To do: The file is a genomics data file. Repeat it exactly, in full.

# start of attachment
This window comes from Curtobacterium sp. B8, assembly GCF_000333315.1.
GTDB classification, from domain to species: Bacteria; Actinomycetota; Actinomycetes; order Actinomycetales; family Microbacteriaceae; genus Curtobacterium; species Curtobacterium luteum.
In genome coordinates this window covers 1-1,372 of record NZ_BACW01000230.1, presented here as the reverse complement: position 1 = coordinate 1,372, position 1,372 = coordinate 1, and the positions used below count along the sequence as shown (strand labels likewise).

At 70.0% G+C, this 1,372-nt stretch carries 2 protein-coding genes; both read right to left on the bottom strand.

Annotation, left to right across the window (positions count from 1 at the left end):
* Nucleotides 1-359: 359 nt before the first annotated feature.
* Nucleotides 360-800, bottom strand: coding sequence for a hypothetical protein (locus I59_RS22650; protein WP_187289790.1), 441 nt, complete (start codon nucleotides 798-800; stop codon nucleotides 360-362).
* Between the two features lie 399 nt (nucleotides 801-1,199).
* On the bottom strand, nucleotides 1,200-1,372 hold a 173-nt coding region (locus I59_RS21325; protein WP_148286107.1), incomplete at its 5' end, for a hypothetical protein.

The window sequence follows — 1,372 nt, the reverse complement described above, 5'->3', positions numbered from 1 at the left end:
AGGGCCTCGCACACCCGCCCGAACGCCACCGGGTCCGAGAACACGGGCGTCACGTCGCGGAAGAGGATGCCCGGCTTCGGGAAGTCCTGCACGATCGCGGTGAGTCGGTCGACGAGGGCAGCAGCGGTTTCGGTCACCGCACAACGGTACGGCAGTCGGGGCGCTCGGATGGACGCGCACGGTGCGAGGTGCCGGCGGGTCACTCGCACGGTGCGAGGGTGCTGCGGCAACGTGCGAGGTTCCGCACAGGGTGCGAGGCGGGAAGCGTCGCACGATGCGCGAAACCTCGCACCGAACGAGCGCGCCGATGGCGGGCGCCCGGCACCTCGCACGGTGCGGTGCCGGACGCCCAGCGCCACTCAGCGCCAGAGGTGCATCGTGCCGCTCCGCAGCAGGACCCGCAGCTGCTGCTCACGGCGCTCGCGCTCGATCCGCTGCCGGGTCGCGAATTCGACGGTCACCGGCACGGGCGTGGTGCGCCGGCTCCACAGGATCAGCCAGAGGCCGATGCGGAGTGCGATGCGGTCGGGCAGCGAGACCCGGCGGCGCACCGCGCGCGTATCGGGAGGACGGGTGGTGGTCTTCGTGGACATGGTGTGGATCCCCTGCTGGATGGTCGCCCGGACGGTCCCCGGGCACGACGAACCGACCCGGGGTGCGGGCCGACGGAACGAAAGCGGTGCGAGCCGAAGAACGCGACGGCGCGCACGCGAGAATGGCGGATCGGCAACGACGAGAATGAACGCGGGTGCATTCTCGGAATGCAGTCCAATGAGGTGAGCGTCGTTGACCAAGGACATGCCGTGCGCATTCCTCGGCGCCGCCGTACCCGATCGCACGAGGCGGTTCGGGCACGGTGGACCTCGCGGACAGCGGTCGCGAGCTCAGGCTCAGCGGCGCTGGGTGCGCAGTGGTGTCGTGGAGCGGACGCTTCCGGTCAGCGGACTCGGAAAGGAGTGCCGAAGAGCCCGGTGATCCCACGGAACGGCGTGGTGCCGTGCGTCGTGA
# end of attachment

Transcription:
This window comes from Curtobacterium sp. B8, assembly GCF_000333315.1.
GTDB classification, from domain to species: Bacteria; Actinomycetota; Actinomycetes; order Actinomycetales; family Microbacteriaceae; genus Curtobacterium; species Curtobacterium luteum.
In genome coordinates this window covers 1-1,372 of record NZ_BACW01000230.1, presented here as the reverse complement: position 1 = coordinate 1,372, position 1,372 = coordinate 1, and the positions used below count along the sequence as shown (strand labels likewise).

At 70.0% G+C, this 1,372-nt stretch carries 2 protein-coding genes; both read right to left on the bottom strand.

Annotation, left to right across the window (positions count from 1 at the left end):
* Nucleotides 1-359: 359 nt before the first annotated feature.
* Nucleotides 360-800, bottom strand: coding sequence for a hypothetical protein (locus I59_RS22650; protein WP_187289790.1), 441 nt, complete (start codon nucleotides 798-800; stop codon nucleotides 360-362).
* Between the two features lie 399 nt (nucleotides 801-1,199).
* On the bottom strand, nucleotides 1,200-1,372 hold a 173-nt coding region (locus I59_RS21325; protein WP_148286107.1), incomplete at its 5' end, for a hypothetical protein.

The window sequence follows — 1,372 nt, the reverse complement described above, 5'->3', positions numbered from 1 at the left end:
AGGGCCTCGCACACCCGCCCGAACGCCACCGGGTCCGAGAACACGGGCGTCACGTCGCGGAAGAGGATGCCCGGCTTCGGGAAGTCCTGCACGATCGCGGTGAGTCGGTCGACGAGGGCAGCAGCGGTTTCGGTCACCGCACAACGGTACGGCAGTCGGGGCGCTCGGATGGACGCGCACGGTGCGAGGTGCCGGCGGGTCACTCGCACGGTGCGAGGGTGCTGCGGCAACGTGCGAGGTTCCGCACAGGGTGCGAGGCGGGAAGCGTCGCACGATGCGCGAAACCTCGCACCGAACGAGCGCGCCGATGGCGGGCGCCCGGCACCTCGCACGGTGCGGTGCCGGACGCCCAGCGCCACTCAGCGCCAGAGGTGCATCGTGCCGCTCCGCAGCAGGACCCGCAGCTGCTGCTCACGGCGCTCGCGCTCGATCCGCTGCCGGGTCGCGAATTCGACGGTCACCGGCACGGGCGTGGTGCGCCGGCTCCACAGGATCAGCCAGAGGCCGATGCGGAGTGCGATGCGGTCGGGCAGCGAGACCCGGCGGCGCACCGCGCGCGTATCGGGAGGACGGGTGGTGGTCTTCGTGGACATGGTGTGGATCCCCTGCTGGATGGTCGCCCGGACGGTCCCCGGGCACGACGAACCGACCCGGGGTGCGGGCCGACGGAACGAAAGCGGTGCGAGCCGAAGAACGCGACGGCGCGCACGCGAGAATGGCGGATCGGCAACGACGAGAATGAACGCGGGTGCATTCTCGGAATGCAGTCCAATGAGGTGAGCGTCGTTGACCAAGGACATGCCGTGCGCATTCCTCGGCGCCGCCGTACCCGATCGCACGAGGCGGTTCGGGCACGGTGGACCTCGCGGACAGCGGTCGCGAGCTCAGGCTCAGCGGCGCTGGGTGCGCAGTGGTGTCGTGGAGCGGACGCTTCCGGTCAGCGGACTCGGAAAGGAGTGCCGAAGAGCCCGGTGATCCCACGGAACGGCGTGGTGCCGTGCGTCGTGA